Casinos on Las Vegas Strip hit with flash floods
August 1, 2022
According to reports, the Las Vegas Strip experienced flash floods on Thursday night and into Friday morning when a powerful rainstorm moved across the area. The rainstorm, which some characterize as a monsoon-level storm, saturated a number of hotels and casinos in the area, including Circa Resort and Casino.
More than 7,000 people were reported to have lost power as a result of this flood around 10 p.m. As the rainstorm was occurring, Las Vegas Fire and Rescue even got up to 330 calls from locals who were in immediate need of assistance.
"This is turning out to be a pretty active monsoon season, compared with the last five years or so," Veteran meteorologist John Adair said in a statement on the flood in Las Vegas. "There's plenty of more opportunities for thunderstorms to develop."
The proprietor of Circa Resort, Derek Stevens, said in a statement that the business is still operating there despite the storms. According to reports, the resort's sportsbook video wall was converted into a fountain by the heavy rain, which also caused significant damage to the screen. This left the resort with nothing but a massive pixelated video board.
"A night we'll never forget," Stevens said on Twitter. "But the show must go on and I'm happy to share that repairs are underway."
Cleaning is underway
The Washington Post reported that betting activity resumed in large part on Friday morning. According to sources, following Thursday night's rainstorm, which the citizens of Las Vegas claimed that they would never forget, cleaning was already well underway.
“I’ve lived in Vegas my whole life and have never seen anything like this before,” street performer Emi Gross from Las Vegas remarked.
On average, the official measuring station at the airport has recorded only less than 0.7 inches (1.8 centimeters) of rain in 2022. According to Adair, the Las Vegas region typically receives around 4.2 inches (10.7 centimeters) of rain a year.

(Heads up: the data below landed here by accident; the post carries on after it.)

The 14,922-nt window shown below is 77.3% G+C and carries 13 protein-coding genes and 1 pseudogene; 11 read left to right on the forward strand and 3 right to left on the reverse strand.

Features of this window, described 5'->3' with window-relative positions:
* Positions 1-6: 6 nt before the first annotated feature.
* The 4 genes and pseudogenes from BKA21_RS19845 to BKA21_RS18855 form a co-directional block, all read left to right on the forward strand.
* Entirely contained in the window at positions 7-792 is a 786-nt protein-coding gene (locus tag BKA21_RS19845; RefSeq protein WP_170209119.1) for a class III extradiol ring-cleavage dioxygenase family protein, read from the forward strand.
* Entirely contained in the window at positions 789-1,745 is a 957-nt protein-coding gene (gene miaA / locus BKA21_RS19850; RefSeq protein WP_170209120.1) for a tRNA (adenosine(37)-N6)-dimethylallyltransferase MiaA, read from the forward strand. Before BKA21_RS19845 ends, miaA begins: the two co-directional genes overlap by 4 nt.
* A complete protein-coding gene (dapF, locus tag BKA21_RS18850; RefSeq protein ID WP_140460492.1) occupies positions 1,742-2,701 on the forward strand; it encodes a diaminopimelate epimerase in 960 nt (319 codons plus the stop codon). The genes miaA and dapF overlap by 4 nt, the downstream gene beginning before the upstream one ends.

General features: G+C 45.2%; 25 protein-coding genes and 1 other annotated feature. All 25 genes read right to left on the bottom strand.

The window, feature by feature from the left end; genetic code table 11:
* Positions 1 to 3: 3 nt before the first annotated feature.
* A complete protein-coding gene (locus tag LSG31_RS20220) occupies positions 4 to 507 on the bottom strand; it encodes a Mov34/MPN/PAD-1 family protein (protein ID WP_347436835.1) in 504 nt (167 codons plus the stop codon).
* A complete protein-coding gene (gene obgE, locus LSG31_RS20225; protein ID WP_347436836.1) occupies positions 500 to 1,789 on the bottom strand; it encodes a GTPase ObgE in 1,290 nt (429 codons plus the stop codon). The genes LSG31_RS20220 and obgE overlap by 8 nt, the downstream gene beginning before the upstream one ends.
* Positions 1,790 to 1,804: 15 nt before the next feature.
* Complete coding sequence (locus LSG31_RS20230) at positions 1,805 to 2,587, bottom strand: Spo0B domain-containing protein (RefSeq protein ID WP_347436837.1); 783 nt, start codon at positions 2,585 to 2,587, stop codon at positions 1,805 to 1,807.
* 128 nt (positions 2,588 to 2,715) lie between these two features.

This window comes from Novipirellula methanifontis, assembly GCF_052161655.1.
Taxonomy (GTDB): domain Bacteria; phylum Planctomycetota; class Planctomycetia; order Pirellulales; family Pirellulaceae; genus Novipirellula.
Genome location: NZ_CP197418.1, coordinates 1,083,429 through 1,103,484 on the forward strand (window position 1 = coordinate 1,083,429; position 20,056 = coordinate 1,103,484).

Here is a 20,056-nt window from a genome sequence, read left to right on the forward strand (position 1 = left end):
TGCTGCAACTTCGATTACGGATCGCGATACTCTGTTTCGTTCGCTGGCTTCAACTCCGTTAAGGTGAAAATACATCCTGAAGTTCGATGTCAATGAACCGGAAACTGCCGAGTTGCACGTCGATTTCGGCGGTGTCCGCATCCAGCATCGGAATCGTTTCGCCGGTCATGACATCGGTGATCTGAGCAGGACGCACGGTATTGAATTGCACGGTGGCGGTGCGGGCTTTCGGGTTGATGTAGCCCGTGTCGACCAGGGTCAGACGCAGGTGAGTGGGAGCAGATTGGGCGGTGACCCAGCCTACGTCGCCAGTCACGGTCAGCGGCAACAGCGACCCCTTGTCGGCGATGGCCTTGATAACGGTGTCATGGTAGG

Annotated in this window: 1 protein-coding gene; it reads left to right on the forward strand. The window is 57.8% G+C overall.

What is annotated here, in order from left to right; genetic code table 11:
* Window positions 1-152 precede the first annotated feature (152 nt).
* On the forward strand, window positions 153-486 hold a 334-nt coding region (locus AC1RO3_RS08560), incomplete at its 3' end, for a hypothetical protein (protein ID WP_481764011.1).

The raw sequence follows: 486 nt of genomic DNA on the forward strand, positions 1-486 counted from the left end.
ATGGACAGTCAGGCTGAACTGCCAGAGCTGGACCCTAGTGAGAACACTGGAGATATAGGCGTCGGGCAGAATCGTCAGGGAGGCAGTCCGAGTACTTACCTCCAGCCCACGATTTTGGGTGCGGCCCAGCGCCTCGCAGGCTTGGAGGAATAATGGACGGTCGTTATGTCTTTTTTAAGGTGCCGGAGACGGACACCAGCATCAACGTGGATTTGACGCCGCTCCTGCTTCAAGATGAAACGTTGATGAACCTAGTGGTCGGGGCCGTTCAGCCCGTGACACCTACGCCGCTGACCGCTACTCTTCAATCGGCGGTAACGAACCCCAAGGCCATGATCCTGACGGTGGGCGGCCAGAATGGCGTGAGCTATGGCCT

The National Weather Service's radar picked up a severe storm during the event that moved into Las Vegas from the north at 8:30 p.m. local time. At the North Las Vegas Airport, a high wind of 48 mph was observed, according to the National Weather Service.
The agency even issued a severe thunderstorm and flash flood warning during the storm due to the high intensity of the storm that the monsoon caused.
Furthermore, the National Weather Service said that what has been more worrying is that the monsoonal storms that pounded Las Vegas on Thursday were actually in their second night, and more of them were anticipated, especially in the southwest region.
It is well known that the monsoon season typically lasts from late June to mid-September, during which time the humid air from the Pacific Ocean that travels to the country produces quick and intense thunderstorms.
The flash flood disaster affects more than just the residents of Las Vegas and its casinos.
Prior to that, it was reported on Wednesday that a historic rain event that occurs only once in 1,000 years recently occurred around St. Louis on Tuesday, resulting in one death. A huge flood also occurred in Eastern Kentucky as a result of the storm, killing 16 people.